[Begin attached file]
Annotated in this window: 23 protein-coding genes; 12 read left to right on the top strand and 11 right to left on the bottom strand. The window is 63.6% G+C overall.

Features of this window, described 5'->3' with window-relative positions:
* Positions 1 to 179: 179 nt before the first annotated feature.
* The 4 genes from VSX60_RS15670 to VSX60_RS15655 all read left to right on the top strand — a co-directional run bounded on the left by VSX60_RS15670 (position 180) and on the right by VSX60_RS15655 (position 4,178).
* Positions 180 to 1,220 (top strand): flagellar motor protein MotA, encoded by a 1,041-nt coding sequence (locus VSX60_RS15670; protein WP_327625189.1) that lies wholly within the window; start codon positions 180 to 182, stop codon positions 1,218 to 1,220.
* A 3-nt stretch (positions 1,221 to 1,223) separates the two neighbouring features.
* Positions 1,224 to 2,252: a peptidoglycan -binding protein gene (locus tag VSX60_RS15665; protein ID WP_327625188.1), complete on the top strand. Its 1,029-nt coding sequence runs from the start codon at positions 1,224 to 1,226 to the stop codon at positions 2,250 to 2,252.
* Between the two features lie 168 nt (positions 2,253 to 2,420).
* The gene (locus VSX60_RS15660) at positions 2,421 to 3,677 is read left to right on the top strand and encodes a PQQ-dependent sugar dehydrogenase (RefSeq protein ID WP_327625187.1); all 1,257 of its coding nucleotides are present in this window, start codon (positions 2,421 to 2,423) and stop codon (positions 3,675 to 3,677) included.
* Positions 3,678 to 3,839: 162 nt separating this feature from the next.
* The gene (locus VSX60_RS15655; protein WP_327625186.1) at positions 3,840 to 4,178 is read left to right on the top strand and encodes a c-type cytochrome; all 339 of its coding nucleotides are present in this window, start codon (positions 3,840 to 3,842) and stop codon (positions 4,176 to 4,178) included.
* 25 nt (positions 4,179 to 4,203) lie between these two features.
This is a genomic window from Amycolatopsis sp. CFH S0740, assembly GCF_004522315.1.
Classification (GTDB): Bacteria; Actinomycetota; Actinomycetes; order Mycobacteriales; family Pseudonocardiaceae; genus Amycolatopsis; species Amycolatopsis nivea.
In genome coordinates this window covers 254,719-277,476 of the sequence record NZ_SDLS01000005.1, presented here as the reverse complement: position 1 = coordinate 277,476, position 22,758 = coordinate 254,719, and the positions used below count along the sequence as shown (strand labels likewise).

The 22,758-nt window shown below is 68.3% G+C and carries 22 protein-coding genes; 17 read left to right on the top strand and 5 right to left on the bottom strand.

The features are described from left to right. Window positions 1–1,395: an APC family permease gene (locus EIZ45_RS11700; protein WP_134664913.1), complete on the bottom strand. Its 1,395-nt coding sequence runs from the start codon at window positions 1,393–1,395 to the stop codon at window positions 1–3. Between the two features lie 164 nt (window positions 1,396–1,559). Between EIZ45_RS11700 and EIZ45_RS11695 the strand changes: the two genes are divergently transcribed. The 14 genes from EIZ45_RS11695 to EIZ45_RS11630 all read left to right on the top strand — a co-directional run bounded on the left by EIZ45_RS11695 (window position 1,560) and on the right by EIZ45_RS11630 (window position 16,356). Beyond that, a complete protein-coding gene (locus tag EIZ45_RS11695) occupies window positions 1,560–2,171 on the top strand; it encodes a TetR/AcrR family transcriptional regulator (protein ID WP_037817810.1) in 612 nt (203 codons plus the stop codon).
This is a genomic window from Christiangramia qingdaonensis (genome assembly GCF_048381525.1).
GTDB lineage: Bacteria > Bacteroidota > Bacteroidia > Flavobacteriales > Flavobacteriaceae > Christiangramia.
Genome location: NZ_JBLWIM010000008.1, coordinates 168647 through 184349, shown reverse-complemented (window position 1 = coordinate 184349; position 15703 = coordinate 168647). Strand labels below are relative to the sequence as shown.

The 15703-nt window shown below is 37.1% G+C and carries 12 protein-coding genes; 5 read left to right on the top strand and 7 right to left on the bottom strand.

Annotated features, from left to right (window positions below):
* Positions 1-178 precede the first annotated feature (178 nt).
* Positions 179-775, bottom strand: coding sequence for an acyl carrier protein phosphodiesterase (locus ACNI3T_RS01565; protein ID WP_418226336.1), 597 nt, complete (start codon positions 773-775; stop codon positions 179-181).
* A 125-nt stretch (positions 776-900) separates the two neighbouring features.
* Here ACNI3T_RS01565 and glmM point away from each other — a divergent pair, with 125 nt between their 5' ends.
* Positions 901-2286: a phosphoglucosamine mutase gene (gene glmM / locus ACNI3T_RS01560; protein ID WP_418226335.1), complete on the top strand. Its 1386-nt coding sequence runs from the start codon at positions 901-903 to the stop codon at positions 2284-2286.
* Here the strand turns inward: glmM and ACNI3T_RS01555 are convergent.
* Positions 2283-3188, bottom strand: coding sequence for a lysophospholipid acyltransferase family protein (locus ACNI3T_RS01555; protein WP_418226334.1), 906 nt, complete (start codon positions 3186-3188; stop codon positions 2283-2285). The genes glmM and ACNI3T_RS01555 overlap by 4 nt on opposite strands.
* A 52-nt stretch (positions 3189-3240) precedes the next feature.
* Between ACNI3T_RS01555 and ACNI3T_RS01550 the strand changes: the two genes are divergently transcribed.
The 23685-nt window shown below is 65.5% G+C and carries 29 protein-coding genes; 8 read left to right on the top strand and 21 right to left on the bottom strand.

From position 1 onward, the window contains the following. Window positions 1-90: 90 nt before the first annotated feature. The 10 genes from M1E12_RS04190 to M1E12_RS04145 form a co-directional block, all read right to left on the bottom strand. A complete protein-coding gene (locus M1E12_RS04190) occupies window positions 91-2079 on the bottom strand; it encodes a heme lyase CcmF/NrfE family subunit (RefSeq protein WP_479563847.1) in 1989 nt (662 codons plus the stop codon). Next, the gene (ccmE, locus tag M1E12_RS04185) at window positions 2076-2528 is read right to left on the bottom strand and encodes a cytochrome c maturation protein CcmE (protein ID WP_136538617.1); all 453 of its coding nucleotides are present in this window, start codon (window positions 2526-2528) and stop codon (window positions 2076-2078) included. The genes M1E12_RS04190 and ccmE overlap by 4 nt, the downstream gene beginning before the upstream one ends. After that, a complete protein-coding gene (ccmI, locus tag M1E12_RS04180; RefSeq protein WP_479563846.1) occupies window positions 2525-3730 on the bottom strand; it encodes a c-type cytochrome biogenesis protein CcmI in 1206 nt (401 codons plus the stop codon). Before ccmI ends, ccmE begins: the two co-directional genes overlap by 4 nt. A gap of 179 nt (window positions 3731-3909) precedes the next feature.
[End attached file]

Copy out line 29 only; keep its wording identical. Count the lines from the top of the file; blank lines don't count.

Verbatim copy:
* Positions 2283-3188, bottom strand: coding sequence for a lysophospholipid acyltransferase family protein (locus ACNI3T_RS01555; protein WP_418226334.1), 906 nt, complete (start codon positions 3186-3188; stop codon positions 2283-2285). The genes glmM and ACNI3T_RS01555 overlap by 4 nt on opposite strands.